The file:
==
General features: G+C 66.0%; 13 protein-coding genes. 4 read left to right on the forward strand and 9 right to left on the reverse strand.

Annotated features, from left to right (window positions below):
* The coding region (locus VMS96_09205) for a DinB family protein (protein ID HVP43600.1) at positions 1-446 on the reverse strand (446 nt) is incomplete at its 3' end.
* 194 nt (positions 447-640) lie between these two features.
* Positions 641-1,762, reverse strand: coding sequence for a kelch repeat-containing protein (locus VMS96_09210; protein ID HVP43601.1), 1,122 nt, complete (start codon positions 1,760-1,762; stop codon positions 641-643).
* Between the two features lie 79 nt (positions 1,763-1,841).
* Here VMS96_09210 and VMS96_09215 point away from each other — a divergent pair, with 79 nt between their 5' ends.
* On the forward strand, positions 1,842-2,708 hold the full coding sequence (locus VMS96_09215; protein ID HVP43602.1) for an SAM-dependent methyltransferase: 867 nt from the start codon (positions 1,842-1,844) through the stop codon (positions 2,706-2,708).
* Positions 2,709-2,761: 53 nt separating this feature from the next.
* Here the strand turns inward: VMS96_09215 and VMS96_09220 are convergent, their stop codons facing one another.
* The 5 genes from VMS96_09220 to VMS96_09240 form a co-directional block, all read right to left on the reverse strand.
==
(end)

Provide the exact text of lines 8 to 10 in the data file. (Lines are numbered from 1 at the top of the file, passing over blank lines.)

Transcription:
* On the forward strand, positions 1,842-2,708 hold the full coding sequence (locus VMS96_09215; protein ID HVP43602.1) for an SAM-dependent methyltransferase: 867 nt from the start codon (positions 1,842-1,844) through the stop codon (positions 2,706-2,708).
* Positions 2,709-2,761: 53 nt separating this feature from the next.
* Here the strand turns inward: VMS96_09215 and VMS96_09220 are convergent, their stop codons facing one another.